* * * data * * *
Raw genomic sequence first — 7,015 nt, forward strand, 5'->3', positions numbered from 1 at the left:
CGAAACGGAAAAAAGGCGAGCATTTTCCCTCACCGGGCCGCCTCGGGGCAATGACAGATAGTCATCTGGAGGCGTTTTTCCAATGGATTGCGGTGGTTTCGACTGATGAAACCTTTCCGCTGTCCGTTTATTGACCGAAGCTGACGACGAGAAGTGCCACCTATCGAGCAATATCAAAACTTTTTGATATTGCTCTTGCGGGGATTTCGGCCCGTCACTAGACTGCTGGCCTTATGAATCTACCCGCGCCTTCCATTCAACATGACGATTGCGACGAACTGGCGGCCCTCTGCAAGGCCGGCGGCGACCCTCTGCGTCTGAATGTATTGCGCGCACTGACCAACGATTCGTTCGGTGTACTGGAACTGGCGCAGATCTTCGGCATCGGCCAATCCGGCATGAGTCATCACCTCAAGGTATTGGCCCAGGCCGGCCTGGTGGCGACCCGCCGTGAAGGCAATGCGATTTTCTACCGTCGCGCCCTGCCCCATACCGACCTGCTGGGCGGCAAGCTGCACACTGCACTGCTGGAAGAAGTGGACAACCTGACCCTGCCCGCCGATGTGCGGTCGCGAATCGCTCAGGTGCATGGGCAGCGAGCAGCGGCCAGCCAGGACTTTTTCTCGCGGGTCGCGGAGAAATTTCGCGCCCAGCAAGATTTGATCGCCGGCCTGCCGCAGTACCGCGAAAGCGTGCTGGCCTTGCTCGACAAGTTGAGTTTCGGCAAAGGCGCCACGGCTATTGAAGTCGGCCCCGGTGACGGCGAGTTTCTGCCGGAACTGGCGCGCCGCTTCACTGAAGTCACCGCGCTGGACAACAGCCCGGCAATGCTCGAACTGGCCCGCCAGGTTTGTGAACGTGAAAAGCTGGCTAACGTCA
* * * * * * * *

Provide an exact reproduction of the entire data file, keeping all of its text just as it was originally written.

Raw genomic sequence first — 7,015 nt, forward strand, 5'->3', positions numbered from 1 at the left:
CGAAACGGAAAAAAGGCGAGCATTTTCCCTCACCGGGCCGCCTCGGGGCAATGACAGATAGTCATCTGGAGGCGTTTTTCCAATGGATTGCGGTGGTTTCGACTGATGAAACCTTTCCGCTGTCCGTTTATTGACCGAAGCTGACGACGAGAAGTGCCACCTATCGAGCAATATCAAAACTTTTTGATATTGCTCTTGCGGGGATTTCGGCCCGTCACTAGACTGCTGGCCTTATGAATCTACCCGCGCCTTCCATTCAACATGACGATTGCGACGAACTGGCGGCCCTCTGCAAGGCCGGCGGCGACCCTCTGCGTCTGAATGTATTGCGCGCACTGACCAACGATTCGTTCGGTGTACTGGAACTGGCGCAGATCTTCGGCATCGGCCAATCCGGCATGAGTCATCACCTCAAGGTATTGGCCCAGGCCGGCCTGGTGGCGACCCGCCGTGAAGGCAATGCGATTTTCTACCGTCGCGCCCTGCCCCATACCGACCTGCTGGGCGGCAAGCTGCACACTGCACTGCTGGAAGAAGTGGACAACCTGACCCTGCCCGCCGATGTGCGGTCGCGAATCGCTCAGGTGCATGGGCAGCGAGCAGCGGCCAGCCAGGACTTTTTCTCGCGGGTCGCGGAGAAATTTCGCGCCCAGCAAGATTTGATCGCCGGCCTGCCGCAGTACCGCGAAAGCGTGCTGGCCTTGCTCGACAAGTTGAGTTTCGGCAAAGGCGCCACGGCTATTGAAGTCGGCCCCGGTGACGGCGAGTTTCTGCCGGAACTGGCGCGCCGCTTCACTGAAGTCACCGCGCTGGACAACAGCCCGGCAATGCTCGAACTGGCCCGCCAGGTTTGTGAACGTGAAAAGCTGGCTAACGTCA